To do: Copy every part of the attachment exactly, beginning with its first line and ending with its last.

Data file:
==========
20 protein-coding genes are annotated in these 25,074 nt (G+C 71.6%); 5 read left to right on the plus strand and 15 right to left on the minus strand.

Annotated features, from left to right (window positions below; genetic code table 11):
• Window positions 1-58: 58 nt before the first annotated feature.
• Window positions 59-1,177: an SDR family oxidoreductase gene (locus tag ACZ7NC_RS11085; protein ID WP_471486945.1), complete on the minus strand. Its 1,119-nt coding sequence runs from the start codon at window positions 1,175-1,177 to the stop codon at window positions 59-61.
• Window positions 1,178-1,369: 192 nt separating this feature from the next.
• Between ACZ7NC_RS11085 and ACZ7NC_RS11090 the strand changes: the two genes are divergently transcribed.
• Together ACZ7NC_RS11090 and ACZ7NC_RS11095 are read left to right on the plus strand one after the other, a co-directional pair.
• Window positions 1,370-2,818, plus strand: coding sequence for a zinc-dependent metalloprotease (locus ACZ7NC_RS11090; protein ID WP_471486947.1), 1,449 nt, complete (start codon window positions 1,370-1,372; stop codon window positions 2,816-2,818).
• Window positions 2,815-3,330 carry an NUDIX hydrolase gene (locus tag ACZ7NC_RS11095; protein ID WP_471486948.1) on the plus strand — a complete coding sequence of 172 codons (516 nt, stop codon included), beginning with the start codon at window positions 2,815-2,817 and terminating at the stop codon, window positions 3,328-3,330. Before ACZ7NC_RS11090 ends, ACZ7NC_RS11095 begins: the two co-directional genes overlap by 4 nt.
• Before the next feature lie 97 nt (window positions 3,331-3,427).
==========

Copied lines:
20 protein-coding genes are annotated in these 25,074 nt (G+C 71.6%); 5 read left to right on the plus strand and 15 right to left on the minus strand.

Annotated features, from left to right (window positions below; genetic code table 11):
• Window positions 1-58: 58 nt before the first annotated feature.
• Window positions 59-1,177: an SDR family oxidoreductase gene (locus tag ACZ7NC_RS11085; protein ID WP_471486945.1), complete on the minus strand. Its 1,119-nt coding sequence runs from the start codon at window positions 1,175-1,177 to the stop codon at window positions 59-61.
• Window positions 1,178-1,369: 192 nt separating this feature from the next.
• Between ACZ7NC_RS11085 and ACZ7NC_RS11090 the strand changes: the two genes are divergently transcribed.
• Together ACZ7NC_RS11090 and ACZ7NC_RS11095 are read left to right on the plus strand one after the other, a co-directional pair.
• Window positions 1,370-2,818, plus strand: coding sequence for a zinc-dependent metalloprotease (locus ACZ7NC_RS11090; protein ID WP_471486947.1), 1,449 nt, complete (start codon window positions 1,370-1,372; stop codon window positions 2,816-2,818).
• Window positions 2,815-3,330 carry an NUDIX hydrolase gene (locus tag ACZ7NC_RS11095; protein ID WP_471486948.1) on the plus strand — a complete coding sequence of 172 codons (516 nt, stop codon included), beginning with the start codon at window positions 2,815-2,817 and terminating at the stop codon, window positions 3,328-3,330. Before ACZ7NC_RS11090 ends, ACZ7NC_RS11095 begins: the two co-directional genes overlap by 4 nt.
• Before the next feature lie 97 nt (window positions 3,331-3,427).